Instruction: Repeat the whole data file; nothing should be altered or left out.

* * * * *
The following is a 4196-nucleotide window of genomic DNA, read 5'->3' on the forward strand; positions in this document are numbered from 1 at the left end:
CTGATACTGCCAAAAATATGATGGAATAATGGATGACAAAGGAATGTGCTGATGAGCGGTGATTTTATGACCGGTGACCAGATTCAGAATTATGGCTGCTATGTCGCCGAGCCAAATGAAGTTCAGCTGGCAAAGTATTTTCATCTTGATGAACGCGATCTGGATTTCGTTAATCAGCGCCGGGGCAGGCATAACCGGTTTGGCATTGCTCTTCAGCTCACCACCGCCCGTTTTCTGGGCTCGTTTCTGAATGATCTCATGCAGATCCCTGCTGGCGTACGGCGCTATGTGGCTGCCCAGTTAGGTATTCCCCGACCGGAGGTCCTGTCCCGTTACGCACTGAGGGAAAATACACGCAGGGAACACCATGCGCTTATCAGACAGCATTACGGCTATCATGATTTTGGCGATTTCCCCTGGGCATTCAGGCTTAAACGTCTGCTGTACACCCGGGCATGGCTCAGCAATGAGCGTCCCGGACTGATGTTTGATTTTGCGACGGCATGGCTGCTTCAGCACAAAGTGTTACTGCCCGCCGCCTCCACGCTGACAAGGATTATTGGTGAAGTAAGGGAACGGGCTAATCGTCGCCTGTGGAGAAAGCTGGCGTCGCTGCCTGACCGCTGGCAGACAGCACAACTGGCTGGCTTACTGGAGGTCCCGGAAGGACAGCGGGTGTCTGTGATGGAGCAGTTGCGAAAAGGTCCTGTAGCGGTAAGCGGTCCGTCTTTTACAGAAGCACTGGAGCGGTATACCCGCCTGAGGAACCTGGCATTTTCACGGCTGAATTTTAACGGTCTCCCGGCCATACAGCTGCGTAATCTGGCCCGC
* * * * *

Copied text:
The following is a 4196-nucleotide window of genomic DNA, read 5'->3' on the forward strand; positions in this document are numbered from 1 at the left end:
CTGATACTGCCAAAAATATGATGGAATAATGGATGACAAAGGAATGTGCTGATGAGCGGTGATTTTATGACCGGTGACCAGATTCAGAATTATGGCTGCTATGTCGCCGAGCCAAATGAAGTTCAGCTGGCAAAGTATTTTCATCTTGATGAACGCGATCTGGATTTCGTTAATCAGCGCCGGGGCAGGCATAACCGGTTTGGCATTGCTCTTCAGCTCACCACCGCCCGTTTTCTGGGCTCGTTTCTGAATGATCTCATGCAGATCCCTGCTGGCGTACGGCGCTATGTGGCTGCCCAGTTAGGTATTCCCCGACCGGAGGTCCTGTCCCGTTACGCACTGAGGGAAAATACACGCAGGGAACACCATGCGCTTATCAGACAGCATTACGGCTATCATGATTTTGGCGATTTCCCCTGGGCATTCAGGCTTAAACGTCTGCTGTACACCCGGGCATGGCTCAGCAATGAGCGTCCCGGACTGATGTTTGATTTTGCGACGGCATGGCTGCTTCAGCACAAAGTGTTACTGCCCGCCGCCTCCACGCTGACAAGGATTATTGGTGAAGTAAGGGAACGGGCTAATCGTCGCCTGTGGAGAAAGCTGGCGTCGCTGCCTGACCGCTGGCAGACAGCACAACTGGCTGGCTTACTGGAGGTCCCGGAAGGACAGCGGGTGTCTGTGATGGAGCAGTTGCGAAAAGGTCCTGTAGCGGTAAGCGGTCCGTCTTTTACAGAAGCACTGGAGCGGTATACCCGCCTGAGGAACCTGGCATTTTCACGGCTGAATTTTAACGGTCTCCCGGCCATACAGCTGCGTAATCTGGCCCGC